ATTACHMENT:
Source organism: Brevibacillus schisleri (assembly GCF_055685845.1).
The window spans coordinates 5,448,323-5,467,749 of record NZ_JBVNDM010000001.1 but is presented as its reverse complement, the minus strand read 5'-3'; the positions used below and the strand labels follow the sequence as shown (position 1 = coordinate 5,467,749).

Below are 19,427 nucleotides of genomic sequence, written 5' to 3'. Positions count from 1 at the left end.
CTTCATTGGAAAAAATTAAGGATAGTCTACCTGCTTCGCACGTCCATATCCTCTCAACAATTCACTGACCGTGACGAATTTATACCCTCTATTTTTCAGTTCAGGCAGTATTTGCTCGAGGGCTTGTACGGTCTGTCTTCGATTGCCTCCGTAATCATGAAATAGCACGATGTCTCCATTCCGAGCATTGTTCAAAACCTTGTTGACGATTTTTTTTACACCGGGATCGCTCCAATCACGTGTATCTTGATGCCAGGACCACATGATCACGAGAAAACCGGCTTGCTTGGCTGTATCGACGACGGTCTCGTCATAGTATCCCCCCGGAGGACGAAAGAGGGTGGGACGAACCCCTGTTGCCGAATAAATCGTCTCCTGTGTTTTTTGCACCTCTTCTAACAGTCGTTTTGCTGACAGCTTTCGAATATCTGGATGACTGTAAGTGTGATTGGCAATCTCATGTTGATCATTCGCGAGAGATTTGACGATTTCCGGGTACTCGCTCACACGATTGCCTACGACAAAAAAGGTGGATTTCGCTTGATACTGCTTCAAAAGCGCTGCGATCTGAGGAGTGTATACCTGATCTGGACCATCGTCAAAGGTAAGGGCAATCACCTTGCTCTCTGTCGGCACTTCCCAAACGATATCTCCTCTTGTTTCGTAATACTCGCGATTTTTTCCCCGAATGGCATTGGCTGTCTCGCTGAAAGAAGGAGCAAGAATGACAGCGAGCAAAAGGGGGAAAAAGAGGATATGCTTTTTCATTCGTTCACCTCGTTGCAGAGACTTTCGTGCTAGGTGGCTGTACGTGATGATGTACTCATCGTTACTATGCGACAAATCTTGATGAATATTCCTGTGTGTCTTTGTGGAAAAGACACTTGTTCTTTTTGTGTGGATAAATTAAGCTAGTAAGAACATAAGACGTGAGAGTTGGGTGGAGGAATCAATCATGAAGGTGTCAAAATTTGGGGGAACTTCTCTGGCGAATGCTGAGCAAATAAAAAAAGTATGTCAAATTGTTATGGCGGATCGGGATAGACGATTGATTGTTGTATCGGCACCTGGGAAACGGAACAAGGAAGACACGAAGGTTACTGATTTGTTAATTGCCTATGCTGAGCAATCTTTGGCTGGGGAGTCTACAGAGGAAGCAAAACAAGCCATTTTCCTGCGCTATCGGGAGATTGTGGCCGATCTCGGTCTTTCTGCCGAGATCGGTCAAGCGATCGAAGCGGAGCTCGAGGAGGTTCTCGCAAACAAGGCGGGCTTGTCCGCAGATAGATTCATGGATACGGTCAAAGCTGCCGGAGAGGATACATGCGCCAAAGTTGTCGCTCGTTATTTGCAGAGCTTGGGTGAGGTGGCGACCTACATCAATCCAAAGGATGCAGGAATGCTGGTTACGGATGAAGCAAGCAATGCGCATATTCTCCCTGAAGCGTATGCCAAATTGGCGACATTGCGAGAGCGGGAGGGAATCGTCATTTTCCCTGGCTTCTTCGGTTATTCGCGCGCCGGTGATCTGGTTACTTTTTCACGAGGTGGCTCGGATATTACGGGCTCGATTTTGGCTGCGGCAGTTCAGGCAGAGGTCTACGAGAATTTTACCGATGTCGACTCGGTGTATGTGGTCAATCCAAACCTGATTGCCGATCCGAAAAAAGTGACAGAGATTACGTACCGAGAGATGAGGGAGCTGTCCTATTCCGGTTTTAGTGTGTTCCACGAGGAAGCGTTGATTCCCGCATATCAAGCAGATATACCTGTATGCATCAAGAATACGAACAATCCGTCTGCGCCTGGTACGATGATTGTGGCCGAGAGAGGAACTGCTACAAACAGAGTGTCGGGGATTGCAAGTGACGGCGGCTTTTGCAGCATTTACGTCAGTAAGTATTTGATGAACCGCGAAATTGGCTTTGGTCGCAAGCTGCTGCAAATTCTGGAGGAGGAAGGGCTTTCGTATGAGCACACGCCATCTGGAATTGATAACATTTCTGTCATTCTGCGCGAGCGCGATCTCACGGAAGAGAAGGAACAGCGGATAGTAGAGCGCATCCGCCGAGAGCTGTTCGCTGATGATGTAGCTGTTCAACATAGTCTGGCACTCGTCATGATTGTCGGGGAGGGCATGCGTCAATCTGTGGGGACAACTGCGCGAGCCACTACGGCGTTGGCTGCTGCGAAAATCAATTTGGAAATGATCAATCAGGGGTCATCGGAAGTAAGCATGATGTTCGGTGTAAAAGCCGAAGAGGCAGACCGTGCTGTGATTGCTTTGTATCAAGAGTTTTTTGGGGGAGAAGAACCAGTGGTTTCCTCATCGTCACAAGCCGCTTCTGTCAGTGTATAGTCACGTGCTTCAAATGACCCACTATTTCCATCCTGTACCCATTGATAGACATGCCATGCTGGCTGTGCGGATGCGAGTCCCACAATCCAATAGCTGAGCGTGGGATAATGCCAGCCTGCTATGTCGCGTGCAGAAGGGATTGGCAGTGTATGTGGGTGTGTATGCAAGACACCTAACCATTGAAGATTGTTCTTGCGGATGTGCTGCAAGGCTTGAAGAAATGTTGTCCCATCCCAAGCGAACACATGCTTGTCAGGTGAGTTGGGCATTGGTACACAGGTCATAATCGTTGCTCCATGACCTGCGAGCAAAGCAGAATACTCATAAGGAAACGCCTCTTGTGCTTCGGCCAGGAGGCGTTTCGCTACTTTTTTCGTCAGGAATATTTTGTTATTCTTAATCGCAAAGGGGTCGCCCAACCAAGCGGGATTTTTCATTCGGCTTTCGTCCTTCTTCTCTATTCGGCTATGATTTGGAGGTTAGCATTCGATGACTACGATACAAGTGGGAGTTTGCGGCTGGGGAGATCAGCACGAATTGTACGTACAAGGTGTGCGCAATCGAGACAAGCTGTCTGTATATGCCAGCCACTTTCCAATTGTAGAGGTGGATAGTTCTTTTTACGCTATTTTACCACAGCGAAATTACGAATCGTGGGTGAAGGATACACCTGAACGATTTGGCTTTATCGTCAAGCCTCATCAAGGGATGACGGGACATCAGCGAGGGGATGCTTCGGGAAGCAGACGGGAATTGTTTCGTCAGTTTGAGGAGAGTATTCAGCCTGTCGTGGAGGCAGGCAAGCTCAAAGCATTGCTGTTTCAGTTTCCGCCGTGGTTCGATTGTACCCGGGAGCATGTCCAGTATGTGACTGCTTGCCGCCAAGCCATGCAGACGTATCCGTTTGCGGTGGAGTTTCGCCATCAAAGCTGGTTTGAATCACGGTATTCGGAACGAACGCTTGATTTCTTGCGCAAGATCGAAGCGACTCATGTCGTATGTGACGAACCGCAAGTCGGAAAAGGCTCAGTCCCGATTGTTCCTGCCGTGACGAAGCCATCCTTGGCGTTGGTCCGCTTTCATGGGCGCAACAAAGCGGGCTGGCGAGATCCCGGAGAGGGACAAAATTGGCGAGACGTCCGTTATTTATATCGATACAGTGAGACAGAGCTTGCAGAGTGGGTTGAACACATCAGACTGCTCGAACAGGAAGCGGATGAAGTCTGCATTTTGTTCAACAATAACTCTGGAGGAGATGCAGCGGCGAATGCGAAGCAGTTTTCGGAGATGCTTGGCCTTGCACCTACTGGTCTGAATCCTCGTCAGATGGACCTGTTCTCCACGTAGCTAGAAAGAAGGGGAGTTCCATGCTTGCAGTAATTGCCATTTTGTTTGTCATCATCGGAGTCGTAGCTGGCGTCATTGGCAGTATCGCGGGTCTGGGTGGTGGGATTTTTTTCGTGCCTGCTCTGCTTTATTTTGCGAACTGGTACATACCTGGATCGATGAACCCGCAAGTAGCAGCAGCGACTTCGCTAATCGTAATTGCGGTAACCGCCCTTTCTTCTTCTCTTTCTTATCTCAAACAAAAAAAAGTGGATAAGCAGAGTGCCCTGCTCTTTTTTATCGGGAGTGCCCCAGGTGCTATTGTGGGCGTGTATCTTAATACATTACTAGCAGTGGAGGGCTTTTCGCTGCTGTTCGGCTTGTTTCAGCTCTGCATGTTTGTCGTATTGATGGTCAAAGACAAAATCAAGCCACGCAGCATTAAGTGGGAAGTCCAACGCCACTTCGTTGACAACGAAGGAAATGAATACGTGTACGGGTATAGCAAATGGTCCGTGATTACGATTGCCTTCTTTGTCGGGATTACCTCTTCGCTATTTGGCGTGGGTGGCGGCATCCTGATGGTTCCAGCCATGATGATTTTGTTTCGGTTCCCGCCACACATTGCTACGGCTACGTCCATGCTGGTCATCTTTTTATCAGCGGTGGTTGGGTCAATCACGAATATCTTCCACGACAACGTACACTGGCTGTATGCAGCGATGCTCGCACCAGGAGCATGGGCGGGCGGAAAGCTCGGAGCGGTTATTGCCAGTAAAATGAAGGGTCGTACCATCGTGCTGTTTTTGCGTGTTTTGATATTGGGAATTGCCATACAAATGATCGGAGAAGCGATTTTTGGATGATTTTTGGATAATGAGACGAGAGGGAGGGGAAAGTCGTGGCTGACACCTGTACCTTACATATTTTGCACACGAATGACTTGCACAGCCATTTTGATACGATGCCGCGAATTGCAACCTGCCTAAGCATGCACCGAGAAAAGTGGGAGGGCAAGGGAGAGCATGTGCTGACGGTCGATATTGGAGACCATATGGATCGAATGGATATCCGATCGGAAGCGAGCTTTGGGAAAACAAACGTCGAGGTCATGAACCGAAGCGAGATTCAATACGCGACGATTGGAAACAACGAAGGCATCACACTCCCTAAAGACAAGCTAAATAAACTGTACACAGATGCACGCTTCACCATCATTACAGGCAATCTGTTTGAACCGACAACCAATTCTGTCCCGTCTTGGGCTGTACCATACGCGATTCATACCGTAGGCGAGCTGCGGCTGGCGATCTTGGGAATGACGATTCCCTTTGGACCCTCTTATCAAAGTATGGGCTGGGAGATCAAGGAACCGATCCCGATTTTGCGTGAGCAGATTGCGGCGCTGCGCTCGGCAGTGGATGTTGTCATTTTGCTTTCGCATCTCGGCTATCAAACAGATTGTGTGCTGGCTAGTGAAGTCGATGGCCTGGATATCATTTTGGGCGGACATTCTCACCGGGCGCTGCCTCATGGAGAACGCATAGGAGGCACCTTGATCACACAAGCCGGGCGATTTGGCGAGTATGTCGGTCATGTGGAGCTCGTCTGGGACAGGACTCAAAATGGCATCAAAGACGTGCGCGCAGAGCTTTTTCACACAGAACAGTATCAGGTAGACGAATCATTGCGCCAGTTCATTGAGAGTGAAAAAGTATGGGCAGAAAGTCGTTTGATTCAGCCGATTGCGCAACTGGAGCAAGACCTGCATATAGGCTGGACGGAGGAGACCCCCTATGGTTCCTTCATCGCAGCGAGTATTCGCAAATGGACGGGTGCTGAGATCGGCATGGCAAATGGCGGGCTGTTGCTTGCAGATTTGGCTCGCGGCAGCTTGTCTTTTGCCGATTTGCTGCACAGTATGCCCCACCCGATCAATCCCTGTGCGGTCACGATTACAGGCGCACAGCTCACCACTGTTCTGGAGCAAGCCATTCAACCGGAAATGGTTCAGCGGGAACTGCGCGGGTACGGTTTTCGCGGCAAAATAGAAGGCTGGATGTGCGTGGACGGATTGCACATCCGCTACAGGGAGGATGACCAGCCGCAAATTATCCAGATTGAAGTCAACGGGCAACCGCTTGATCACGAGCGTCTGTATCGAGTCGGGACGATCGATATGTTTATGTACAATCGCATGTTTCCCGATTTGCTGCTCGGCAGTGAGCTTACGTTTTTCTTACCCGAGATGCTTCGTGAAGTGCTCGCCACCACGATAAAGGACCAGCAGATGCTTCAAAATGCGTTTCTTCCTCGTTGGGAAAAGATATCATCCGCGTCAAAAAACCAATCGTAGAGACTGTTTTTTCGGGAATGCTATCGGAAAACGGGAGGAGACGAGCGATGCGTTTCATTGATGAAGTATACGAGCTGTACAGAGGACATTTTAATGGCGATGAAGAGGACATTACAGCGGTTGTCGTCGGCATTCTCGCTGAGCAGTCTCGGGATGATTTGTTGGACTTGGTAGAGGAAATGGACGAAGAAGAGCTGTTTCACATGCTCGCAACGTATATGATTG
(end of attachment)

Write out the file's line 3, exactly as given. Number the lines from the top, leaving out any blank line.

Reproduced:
Below are 19,427 nucleotides of genomic sequence, written 5' to 3'. Positions count from 1 at the left end.